- Since the two OS can not run concurently, every time you wish to change from one to anther you will have to restart the computer and thereby waste valuable time.
How to Dual-Boot Windows 10 with Windows 7 or 8
We will now proceed to learn how you can Dual-Boot your Windows 10 computer with Windows 7 or 8 or even a completely diffrent OS.
The methods discussed in this article can be followed to install any oparating system you wish to add to your computer. In some cases the OS you add could be limited or influenced by the one you installed before. Its therefore important you think through your needs before you start adding OS after another.
Steps to Dual-Boot Windows 10 with Windows 7
First, you’ll need to make space for Windows 10 on your hard drive. If you have two different hard drives in your computer and one of them is empty, you can skip this part. But you’ll probably want to install Windows 10 alongside Windows 7 or 8 on the same hard drive.
Whether you’re using Windows 7 or 8, you can use the Disk Management utility to do this. Press Windows Key + R, type diskmgmt.msc into the Run dialog, and press Enter to launch it.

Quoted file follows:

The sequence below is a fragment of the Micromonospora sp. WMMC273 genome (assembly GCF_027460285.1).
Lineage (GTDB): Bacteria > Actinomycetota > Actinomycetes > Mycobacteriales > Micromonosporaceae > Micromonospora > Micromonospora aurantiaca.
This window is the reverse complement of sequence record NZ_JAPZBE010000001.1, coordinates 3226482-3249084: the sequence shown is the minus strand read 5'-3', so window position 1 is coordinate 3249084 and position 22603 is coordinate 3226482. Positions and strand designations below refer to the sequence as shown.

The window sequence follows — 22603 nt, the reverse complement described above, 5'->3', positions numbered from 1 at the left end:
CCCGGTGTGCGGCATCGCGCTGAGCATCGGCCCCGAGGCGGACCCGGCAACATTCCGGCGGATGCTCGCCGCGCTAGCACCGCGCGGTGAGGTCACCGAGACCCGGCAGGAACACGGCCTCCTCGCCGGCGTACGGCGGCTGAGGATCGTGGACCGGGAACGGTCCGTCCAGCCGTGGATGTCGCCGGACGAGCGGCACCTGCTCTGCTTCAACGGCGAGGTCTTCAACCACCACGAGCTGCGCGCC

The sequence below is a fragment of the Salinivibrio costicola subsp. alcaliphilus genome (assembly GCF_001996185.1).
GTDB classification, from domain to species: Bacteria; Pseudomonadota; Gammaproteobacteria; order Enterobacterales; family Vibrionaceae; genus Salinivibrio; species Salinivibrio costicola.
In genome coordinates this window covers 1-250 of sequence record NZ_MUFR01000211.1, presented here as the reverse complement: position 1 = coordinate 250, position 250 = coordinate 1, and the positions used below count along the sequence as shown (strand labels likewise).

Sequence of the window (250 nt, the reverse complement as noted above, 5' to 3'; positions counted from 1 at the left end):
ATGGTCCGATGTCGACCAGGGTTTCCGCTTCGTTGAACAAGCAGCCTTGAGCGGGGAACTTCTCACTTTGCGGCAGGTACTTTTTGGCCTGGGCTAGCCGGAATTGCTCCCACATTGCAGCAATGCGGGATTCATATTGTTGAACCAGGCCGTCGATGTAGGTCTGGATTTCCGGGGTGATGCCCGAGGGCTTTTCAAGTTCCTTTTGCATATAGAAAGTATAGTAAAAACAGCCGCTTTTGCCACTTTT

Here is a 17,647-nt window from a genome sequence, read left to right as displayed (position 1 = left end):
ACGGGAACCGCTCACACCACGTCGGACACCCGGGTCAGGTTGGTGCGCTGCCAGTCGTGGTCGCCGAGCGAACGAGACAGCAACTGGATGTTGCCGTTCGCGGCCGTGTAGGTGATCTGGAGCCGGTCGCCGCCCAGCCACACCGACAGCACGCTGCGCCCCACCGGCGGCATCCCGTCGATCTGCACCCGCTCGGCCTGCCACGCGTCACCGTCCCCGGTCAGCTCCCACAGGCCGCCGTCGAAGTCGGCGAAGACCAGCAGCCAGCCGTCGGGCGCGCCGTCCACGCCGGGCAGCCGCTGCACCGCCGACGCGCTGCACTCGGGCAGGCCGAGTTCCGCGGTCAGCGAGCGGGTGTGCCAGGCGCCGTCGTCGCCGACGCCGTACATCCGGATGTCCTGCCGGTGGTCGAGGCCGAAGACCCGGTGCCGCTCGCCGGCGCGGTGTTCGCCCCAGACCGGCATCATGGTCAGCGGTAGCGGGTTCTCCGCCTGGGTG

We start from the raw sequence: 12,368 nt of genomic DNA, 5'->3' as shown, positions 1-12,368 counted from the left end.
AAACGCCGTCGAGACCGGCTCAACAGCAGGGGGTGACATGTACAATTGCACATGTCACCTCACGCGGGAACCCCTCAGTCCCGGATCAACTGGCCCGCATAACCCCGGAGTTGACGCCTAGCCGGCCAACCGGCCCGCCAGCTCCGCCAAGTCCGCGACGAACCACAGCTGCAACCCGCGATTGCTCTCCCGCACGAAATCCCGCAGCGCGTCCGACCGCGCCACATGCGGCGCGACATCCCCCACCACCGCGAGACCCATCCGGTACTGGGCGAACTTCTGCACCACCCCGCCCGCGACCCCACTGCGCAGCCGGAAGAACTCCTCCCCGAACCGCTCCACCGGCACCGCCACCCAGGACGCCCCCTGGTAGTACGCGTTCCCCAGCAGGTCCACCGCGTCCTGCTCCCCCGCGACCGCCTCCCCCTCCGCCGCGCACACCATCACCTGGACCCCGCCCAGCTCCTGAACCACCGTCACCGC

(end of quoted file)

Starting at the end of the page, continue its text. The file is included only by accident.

Locate your system partition — that’s probably the C: partition. Right-click it and select “Shrink Volume.” If you have multiple partitions on your hard drive, you could also choose to resize a different partition to free up space.
Shrink the volume to free up enough space for your Windows 10 system. Microsoft says Windows 10 has the same system requirements as Windows 8, and the 64-bit version of Windows 8.1 requires at least 20 GB of hard drive space. You’ll probably want more than that.
After shrinking the partition, you can continue the process.
Downloading and Installing Windows 10
Download a Windows 10 ISO file and either burn it to a DVD or make a bootable USB flash drive. Microsoft’s Windows USB/DVD Download Tool still works well, and will let you image a Windows 10 ISO file onto a USB drive.
Leave the DVD or USB drive in your computer and reboot. It should automatically boot into the Windows 10 installer. If it doesn’t, you may need to change the boot order in your BIOS. If you have a Windows 8 computer that comes with the newer UEFI firmware, you’ll need to use Windows 8’s advanced boot menu to select your USB drive or DVD drive when you boot your computer.
Install Windows 10 Alongside Windows 7 or 8
Go through the Windows 10 installation process normally. Select your language and keyboard layout and then click “Install now.”